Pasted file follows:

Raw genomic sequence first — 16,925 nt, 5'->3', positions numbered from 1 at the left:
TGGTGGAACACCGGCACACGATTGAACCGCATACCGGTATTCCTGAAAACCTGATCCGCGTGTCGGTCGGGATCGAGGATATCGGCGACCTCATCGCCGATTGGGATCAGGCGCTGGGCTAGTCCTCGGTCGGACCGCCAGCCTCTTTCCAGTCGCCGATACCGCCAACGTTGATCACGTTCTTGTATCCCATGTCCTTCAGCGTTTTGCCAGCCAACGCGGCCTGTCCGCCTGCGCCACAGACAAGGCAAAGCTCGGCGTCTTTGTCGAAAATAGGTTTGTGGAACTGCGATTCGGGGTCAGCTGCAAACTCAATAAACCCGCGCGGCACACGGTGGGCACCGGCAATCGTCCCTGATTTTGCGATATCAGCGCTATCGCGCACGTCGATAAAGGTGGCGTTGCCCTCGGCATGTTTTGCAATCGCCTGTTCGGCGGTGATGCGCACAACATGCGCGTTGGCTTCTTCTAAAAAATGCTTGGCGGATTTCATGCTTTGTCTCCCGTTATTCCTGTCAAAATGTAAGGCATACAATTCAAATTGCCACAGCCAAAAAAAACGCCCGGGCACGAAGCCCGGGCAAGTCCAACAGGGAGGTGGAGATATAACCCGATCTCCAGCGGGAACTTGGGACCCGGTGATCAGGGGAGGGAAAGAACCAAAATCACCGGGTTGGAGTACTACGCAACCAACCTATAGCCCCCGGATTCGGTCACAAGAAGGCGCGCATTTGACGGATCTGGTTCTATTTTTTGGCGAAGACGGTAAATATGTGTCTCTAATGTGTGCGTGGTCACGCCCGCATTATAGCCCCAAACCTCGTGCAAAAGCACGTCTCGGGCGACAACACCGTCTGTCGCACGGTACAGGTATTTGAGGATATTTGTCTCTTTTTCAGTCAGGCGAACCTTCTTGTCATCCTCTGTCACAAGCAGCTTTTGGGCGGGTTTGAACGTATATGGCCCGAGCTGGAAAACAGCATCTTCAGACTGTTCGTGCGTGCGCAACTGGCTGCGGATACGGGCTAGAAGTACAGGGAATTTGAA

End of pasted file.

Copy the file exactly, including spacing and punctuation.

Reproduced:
Raw genomic sequence first — 16,925 nt, 5'->3', positions numbered from 1 at the left:
TGGTGGAACACCGGCACACGATTGAACCGCATACCGGTATTCCTGAAAACCTGATCCGCGTGTCGGTCGGGATCGAGGATATCGGCGACCTCATCGCCGATTGGGATCAGGCGCTGGGCTAGTCCTCGGTCGGACCGCCAGCCTCTTTCCAGTCGCCGATACCGCCAACGTTGATCACGTTCTTGTATCCCATGTCCTTCAGCGTTTTGCCAGCCAACGCGGCCTGTCCGCCTGCGCCACAGACAAGGCAAAGCTCGGCGTCTTTGTCGAAAATAGGTTTGTGGAACTGCGATTCGGGGTCAGCTGCAAACTCAATAAACCCGCGCGGCACACGGTGGGCACCGGCAATCGTCCCTGATTTTGCGATATCAGCGCTATCGCGCACGTCGATAAAGGTGGCGTTGCCCTCGGCATGTTTTGCAATCGCCTGTTCGGCGGTGATGCGCACAACATGCGCGTTGGCTTCTTCTAAAAAATGCTTGGCGGATTTCATGCTTTGTCTCCCGTTATTCCTGTCAAAATGTAAGGCATACAATTCAAATTGCCACAGCCAAAAAAAACGCCCGGGCACGAAGCCCGGGCAAGTCCAACAGGGAGGTGGAGATATAACCCGATCTCCAGCGGGAACTTGGGACCCGGTGATCAGGGGAGGGAAAGAACCAAAATCACCGGGTTGGAGTACTACGCAACCAACCTATAGCCCCCGGATTCGGTCACAAGAAGGCGCGCATTTGACGGATCTGGTTCTATTTTTTGGCGAAGACGGTAAATATGTGTCTCTAATGTGTGCGTGGTCACGCCCGCATTATAGCCCCAAACCTCGTGCAAAAGCACGTCTCGGGCGACAACACCGTCTGTCGCACGGTACAGGTATTTGAGGATATTTGTCTCTTTTTCAGTCAGGCGAACCTTCTTGTCATCCTCTGTCACAAGCAGCTTTTGGGCGGGTTTGAACGTATATGGCCCGAGCTGGAAAACAGCATCTTCAGACTGTTCGTGCGTGCGCAACTGGCTGCGGATACGGGCTAGAAGTACAGGGAATTTGAA